Overall Chronology

Overall Chronology

Palestinian Emigration (II)

The political conditions and the difficult economic repercussions that arose from Israeli settler-colonialism after 1967 compelled Palestinians to look for individual solutions to their many social and economic problems. As job opportunities dwindled and unemployment increased, and in the absence of security or political stability, emigration became one solution for young individuals and families.

The Increase in Emigration from the West Bank and Gaza after 1967

In the 1970s and 1980s, emigration tended to be widespread; it was not confined to particular sectors of society or particular areas, as it had been before the Nakba. Whereas in previous decades emigration was often an individual choice that affected only the individual, in the 1990s it included the whole family—the husband, the wife, and the children. In the vast majority of cases, husbands emigrated first, and their wives joined them soon thereafter. Generally the wives and children returned to the home country after a limited stay lasting a few years because the parents want to bring up the children in a traditional Arab way and preserve their national identity. Links between the emigrants and their relatives in the home country were reinforced through repeated visits, remittances to family and relatives, and investment in family projects or in public development projects such as building schools or roads.

A 1999 survey conducted by the Institute of Women’s Studies at Birzeit University showed that a high proportion of families (49 percent of those surveyed) in towns, villages, and refugee camps in the West Bank and the Gaza Strip had at least one member who had emigrated. The survey showed that 38 percent of the emigrants left during the first twenty years of Israeli occupation (1968–88) and 25 percent during the period 1988–99. It showed that 79 percent of emigrants in the years after the Nakba (1948–66) went to Jordan and the Arab Gulf countries, while less than 50 percent went there in the early 1990s; emigration to North America, Europe, and Latin America increased, to 27 percent of the total. 

The availability of jobs, family networks, and professional skills determine the choice of destination country: a high proportion of educated emigrants headed to Jordan and the Gulf countries to join relatives who were already resident in those countries, whereas less educated and less skilled emigrants went to the Americas to join relatives there.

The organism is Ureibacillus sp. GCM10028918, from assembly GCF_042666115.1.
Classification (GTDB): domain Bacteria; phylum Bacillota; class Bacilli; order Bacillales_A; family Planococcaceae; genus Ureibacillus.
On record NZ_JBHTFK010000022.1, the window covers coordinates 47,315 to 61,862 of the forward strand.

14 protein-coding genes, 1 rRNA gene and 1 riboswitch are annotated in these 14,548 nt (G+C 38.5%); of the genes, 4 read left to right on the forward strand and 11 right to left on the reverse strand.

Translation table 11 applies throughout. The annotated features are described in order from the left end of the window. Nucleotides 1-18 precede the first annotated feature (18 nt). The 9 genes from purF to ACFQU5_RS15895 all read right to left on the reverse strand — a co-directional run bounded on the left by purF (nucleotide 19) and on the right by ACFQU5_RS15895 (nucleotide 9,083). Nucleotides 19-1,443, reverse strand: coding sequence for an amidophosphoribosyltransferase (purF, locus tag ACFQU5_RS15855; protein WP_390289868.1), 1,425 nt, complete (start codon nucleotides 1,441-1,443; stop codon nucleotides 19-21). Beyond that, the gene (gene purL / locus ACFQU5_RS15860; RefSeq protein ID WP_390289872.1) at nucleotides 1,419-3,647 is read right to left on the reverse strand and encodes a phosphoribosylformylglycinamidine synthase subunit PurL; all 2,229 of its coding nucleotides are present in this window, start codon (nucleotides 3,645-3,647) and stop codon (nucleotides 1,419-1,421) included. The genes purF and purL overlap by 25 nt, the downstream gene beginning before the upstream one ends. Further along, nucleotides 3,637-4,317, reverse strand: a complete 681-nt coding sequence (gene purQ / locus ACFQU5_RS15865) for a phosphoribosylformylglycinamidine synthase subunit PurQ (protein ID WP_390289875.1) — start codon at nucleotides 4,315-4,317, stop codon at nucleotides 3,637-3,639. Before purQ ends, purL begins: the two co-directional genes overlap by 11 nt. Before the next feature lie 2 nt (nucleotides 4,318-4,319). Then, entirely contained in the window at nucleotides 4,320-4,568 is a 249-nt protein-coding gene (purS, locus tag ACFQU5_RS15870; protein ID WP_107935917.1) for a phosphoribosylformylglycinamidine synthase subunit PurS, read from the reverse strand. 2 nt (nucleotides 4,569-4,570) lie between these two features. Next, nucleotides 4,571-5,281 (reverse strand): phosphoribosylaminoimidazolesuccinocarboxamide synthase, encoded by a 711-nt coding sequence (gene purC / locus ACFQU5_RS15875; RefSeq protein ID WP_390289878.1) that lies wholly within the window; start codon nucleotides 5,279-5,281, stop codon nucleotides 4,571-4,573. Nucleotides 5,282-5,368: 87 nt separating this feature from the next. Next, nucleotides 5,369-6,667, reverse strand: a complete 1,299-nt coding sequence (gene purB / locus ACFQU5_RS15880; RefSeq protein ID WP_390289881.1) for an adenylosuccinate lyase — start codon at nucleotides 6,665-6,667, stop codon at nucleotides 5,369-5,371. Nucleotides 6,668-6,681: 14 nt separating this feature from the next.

Emigration Continues after the Oslo Accords

Because Israel continues to control the crossing points on the borders of the West Bank and the Gaza Strip and because no data is available on people leaving through the crossing points into Jordan or Egypt or through Israeli airports or land borders, it is impossible to obtain accurate statistics on emigration from the occupied territories.

The same applies to Palestinians inside the 1948 borders of Israel. There are no statistics on their movements because the statistics do not distinguish between people of Jewish origin and those of non-Jewish origin. But many studies indicate that the difficult political and economic conditions imposed on them, the racially discriminatory policies, and the increasing daily harassment they undergo are factors that encourage them to emigrate.

One of the few sources of reliable and detailed statistics on emigration from the West Bank and the Gaza Strip is the first national survey carried out in 2010 by the Palestinian Central Bureau of Statistics. The survey showed that emigration from the territories is temporary; reasons include education (34.4 percent), work (28.3 percent), and accompanying husbands and parents (21.9 percent). If the last category is excluded, half the emigrants went abroad for education and the other half to improve their economic circumstances. The survey showed that 6.7 percent of families in the West Bank and the Gaza Strip had at least one emigrant member, and the average number of people emigrating was about 6,570 a year over the period 2005–2009. Estimates of net migration between the censuses of 2007 and 2017 indicate a net migration of about 110,000 people from Palestine; most of them were young.

According to the national survey, most of the emigrants lived in Arab countries (52 percent), especially Jordan (23.5 percent) and the Arab Gulf (20.4 percent). The United States was the destination for 21.6 percent of the emigrants, and other non-Arab countries accounted for 26 percent. The figures imply that a large percentage of the emigrants were moving abroad temporarily, especially those in the Gulf countries, which prevent foreign workers from long-term residence. These individuals are also usually well-educated and accumulate experience through their work in the Gulf, which makes them highly qualified and more likely than others to return and work or invest in their homeland.

Effects of Emigration on the Home Country

After 1967, emigration affected all aspects of life in the occupied territories, especially in those areas that had seen early emigration. Some people came to rely wholly on remittances from their relatives abroad. This had a direct impact on the organization of manpower inside the family, and thus on the professional choices and lifestyles of family members. It contributed to rural families neglecting agricultural activities or urban families neglecting traditional trades and economic activities and turning to work in commerce or in the construction sector, both of which expanded constantly in most of these villages and towns.